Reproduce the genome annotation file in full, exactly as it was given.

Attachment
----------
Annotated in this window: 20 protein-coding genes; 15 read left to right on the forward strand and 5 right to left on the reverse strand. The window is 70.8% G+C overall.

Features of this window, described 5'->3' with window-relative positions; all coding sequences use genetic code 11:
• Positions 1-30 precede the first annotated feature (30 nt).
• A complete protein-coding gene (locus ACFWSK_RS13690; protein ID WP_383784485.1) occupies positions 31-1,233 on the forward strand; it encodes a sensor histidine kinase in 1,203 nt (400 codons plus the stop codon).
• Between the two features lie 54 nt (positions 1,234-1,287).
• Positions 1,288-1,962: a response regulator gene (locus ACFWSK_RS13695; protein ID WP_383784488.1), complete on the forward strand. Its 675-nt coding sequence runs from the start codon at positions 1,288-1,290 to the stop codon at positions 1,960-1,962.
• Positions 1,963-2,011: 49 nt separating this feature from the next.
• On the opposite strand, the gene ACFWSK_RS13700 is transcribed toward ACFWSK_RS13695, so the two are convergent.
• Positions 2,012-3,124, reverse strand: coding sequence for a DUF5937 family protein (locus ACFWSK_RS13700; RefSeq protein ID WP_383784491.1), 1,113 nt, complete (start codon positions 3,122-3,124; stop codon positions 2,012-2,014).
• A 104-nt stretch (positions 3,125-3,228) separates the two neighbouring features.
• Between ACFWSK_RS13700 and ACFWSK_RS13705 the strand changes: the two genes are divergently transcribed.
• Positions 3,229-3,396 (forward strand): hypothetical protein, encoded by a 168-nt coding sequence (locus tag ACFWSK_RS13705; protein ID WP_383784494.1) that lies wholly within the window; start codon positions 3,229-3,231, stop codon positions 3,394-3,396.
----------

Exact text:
Annotated in this window: 20 protein-coding genes; 15 read left to right on the forward strand and 5 right to left on the reverse strand. The window is 70.8% G+C overall.

Features of this window, described 5'->3' with window-relative positions; all coding sequences use genetic code 11:
• Positions 1-30 precede the first annotated feature (30 nt).
• A complete protein-coding gene (locus ACFWSK_RS13690; protein ID WP_383784485.1) occupies positions 31-1,233 on the forward strand; it encodes a sensor histidine kinase in 1,203 nt (400 codons plus the stop codon).
• Between the two features lie 54 nt (positions 1,234-1,287).
• Positions 1,288-1,962: a response regulator gene (locus ACFWSK_RS13695; protein ID WP_383784488.1), complete on the forward strand. Its 675-nt coding sequence runs from the start codon at positions 1,288-1,290 to the stop codon at positions 1,960-1,962.
• Positions 1,963-2,011: 49 nt separating this feature from the next.
• On the opposite strand, the gene ACFWSK_RS13700 is transcribed toward ACFWSK_RS13695, so the two are convergent.
• Positions 2,012-3,124, reverse strand: coding sequence for a DUF5937 family protein (locus ACFWSK_RS13700; RefSeq protein ID WP_383784491.1), 1,113 nt, complete (start codon positions 3,122-3,124; stop codon positions 2,012-2,014).
• A 104-nt stretch (positions 3,125-3,228) separates the two neighbouring features.
• Between ACFWSK_RS13700 and ACFWSK_RS13705 the strand changes: the two genes are divergently transcribed.
• Positions 3,229-3,396 (forward strand): hypothetical protein, encoded by a 168-nt coding sequence (locus tag ACFWSK_RS13705; protein ID WP_383784494.1) that lies wholly within the window; start codon positions 3,229-3,231, stop codon positions 3,394-3,396.